# Cryptography Toolkit

Cryptography is a critical component for any information or communication technology. It is also one of the most fragile, combinations of perfectly secure cryptographic components are often not secure. This led to the well-known advice of “don’t roll your own crypto”, which, predictably, has led to a widespread dearth of cryptography (outside TLS and cryptocurrencies). This fragility makes cryptography ill-suited for adaptability - adapting cryptographic primitives or protocols is very difficult!

However, there are various abstractions that can be described. The precise choice of Authenticated Encryption with Associated Data algorithm, which provides confidentiality of the plaintext and assurance that the ciphertext (and some associated data) has not been modified, can usually be abstracted, for example. Unless, of course, you don’t know what encryption key was used.

Initially as part of converge, we have been building a library of those abstractions, selecting a set of implementations that fit together nicely, have as few caveats as possible, and avoid leaving cryptographic decision-making to the application developer. This is a rough sketch of the abstractions we’re working with, though it may change as time goes on.

## Versions and Domains

Cryptographic agility is a great source of bugs and exploits, yet we need some way to transition from one implementation to another. This is where versions come in, each abstraction has different versioned implementations, and the same version of different abstractions are made work with each other. These versions are marked on the keys and other serializable data, along with their role in the abstraction they are used with.

Another source of bugs and exploits is using the same abstractions for different purposes. Therefore, every abstraction takes an additional static argument that describes the purpose to which it is being put. If a key from one area of a protocol is fed into the same algorithm in another area, the outputs from the second use of that algorithm will be incompatible with the first, as they take different domains.

## Salt and Passwords

We randomly generate passwords and assign them to the operator. This allows the use of memorable passwords (by using words in a language that the operator is fluent), with sufficient entropy (40 or more bits) to be difficult to brute force even given the salt.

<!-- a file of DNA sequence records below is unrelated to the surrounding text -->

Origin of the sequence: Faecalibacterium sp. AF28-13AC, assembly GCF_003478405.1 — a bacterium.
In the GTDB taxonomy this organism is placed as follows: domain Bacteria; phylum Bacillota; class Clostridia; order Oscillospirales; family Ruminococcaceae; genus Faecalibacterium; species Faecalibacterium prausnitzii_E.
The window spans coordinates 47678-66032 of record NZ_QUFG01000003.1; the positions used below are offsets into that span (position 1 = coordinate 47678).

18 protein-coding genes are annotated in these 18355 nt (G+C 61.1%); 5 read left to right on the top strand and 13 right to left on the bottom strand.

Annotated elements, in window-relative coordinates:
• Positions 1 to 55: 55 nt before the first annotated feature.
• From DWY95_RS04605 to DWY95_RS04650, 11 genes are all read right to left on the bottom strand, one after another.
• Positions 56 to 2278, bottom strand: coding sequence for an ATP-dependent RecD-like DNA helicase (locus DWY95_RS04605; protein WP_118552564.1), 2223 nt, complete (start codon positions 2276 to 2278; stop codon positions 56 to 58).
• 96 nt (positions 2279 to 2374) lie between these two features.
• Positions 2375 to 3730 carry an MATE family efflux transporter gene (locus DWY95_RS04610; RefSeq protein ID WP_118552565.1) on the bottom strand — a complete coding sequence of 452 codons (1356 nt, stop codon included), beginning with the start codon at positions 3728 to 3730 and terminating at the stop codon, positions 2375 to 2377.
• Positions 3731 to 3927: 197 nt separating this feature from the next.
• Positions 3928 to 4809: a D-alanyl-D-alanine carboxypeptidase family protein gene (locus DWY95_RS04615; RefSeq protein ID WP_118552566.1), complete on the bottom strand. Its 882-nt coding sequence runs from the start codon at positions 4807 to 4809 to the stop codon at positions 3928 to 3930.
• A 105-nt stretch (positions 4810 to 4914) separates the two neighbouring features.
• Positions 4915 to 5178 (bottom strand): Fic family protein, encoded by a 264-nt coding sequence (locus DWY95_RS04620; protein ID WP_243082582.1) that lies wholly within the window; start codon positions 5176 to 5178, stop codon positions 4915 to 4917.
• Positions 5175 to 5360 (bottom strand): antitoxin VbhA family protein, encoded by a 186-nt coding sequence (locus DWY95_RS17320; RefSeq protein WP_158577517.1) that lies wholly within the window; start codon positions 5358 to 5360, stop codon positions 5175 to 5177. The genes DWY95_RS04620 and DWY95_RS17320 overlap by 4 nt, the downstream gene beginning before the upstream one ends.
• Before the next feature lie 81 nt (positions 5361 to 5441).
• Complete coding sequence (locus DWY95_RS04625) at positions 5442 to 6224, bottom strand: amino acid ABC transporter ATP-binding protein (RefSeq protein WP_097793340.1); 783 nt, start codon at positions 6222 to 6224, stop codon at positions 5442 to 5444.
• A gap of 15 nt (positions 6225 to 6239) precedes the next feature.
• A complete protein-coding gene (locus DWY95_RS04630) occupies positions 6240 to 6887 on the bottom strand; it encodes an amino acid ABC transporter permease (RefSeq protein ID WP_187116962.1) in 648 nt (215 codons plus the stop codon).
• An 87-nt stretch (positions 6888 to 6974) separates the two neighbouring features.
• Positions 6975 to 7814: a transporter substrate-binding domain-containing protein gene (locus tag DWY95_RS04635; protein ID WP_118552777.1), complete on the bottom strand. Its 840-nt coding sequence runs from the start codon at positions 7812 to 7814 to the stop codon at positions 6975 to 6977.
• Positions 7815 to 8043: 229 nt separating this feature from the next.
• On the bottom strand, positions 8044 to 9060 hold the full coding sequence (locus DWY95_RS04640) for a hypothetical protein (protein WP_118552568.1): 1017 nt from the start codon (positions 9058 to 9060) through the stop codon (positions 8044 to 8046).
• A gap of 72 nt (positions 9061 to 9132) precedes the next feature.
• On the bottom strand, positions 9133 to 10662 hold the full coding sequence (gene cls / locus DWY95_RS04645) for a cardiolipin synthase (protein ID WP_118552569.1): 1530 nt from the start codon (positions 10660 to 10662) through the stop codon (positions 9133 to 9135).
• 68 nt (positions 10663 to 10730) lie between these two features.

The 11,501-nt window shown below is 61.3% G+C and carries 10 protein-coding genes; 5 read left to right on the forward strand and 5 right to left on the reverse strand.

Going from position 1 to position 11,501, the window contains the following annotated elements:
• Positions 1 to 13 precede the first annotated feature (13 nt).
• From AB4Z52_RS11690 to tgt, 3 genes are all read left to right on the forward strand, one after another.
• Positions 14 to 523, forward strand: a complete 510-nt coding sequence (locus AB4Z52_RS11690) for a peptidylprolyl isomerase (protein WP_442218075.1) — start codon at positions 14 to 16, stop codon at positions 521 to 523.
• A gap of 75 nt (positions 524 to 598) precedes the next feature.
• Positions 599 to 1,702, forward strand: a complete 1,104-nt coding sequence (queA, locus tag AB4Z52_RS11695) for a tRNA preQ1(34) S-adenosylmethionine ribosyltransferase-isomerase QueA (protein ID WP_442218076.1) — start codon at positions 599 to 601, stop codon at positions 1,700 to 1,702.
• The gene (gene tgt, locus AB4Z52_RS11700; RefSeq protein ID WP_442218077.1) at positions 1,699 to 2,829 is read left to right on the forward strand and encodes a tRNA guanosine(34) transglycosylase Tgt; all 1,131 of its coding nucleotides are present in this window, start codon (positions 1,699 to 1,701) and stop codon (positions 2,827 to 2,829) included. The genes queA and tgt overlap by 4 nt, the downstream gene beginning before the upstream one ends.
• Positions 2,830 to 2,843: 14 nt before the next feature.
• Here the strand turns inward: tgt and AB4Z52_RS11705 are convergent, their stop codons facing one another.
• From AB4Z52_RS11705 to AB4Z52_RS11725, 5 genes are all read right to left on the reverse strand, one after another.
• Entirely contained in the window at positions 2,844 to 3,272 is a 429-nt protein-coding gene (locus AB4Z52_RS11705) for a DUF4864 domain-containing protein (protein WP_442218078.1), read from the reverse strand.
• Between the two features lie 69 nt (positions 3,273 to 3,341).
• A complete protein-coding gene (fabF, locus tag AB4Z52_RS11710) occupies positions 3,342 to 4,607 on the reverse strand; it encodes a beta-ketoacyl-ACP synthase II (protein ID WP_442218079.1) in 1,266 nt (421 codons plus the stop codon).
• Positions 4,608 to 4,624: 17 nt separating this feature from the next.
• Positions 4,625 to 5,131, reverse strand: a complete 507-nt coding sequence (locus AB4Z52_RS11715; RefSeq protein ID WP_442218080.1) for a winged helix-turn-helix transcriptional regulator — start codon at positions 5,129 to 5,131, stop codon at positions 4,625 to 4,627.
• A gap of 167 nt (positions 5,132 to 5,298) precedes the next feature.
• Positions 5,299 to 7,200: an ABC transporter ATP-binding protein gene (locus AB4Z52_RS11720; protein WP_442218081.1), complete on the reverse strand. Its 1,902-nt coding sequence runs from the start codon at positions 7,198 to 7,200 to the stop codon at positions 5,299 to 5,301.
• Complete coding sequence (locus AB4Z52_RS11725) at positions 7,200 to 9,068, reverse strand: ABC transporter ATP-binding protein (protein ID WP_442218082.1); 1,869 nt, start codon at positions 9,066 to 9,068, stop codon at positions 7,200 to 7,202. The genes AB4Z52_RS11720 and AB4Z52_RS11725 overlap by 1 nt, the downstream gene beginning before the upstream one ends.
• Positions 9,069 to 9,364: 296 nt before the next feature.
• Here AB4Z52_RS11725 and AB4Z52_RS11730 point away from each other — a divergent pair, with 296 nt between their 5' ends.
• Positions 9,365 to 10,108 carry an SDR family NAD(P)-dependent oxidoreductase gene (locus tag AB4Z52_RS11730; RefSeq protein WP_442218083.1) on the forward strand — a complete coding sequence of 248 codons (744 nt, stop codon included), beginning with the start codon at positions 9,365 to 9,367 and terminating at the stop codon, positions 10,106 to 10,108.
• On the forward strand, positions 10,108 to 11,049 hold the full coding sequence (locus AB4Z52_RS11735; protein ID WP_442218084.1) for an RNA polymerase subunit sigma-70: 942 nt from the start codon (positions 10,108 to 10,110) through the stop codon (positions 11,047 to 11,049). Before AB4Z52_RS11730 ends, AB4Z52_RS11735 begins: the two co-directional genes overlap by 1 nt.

Salt is some random data that is added to passwords during key derivation, to strengthen them against precomputation (rainbow tables). It is versioned, which determines which password key derivation function is used to derive the derivation key, which is also versioned.

## Derivation Keys

Derivation keys are fixed-size chunks of randomly-generated (or derived) bytes. They are used for deriving other keys, and are not used directly by any other abstractions.

## Non-Deterministic Authenticated Encryption with Associated Data and Key Commitment

These encryption schemes provide confidentiality of the plaintext, authenticity of the ciphertext and associated data, and commitment to the encryption key. They target indistinguishability under chosen plaintext attack (IND-CPA), existential unforgeability under chosen message attack (EUF-CMA), and indistinguishability from randomly generated data.

Encryption proceeds with a domain, a key, the plaintext, and the associated data, producing a ciphertext. Decryption proceeds with a domain, a key, the ciphertext, and the associated data, producing either the plaintext or failure. Nonces are generated from a secure random source, not supplied by the user, and provide the non-determinism (enabling IND-CPA).

## Deterministic Authenticated Encryption with Associated Data and Key Commitment

These encryption schemes provide confidentiality of the plaintext, authenticity of the ciphertext and associated data, and commitment to the encryption key. They target existential unforgeability under chosen message attack, and indistinguishability from randomly generated data, but do not satisfy indistinguishability under chosen plaintext attack. This is simply because they are deterministic - the same domain, key, plaintext, and associated data inputs will result in the same output.

Encryption proceeds with a domain, a key, the plaintext, and the associated data, producing a ciphertext. Decryption proceeds with a domain, a key, the ciphertext, and the associated data, producing either the plaintext or failure. Nonces are derived from the domain, key, plaintext and associated data, not supplied by the user.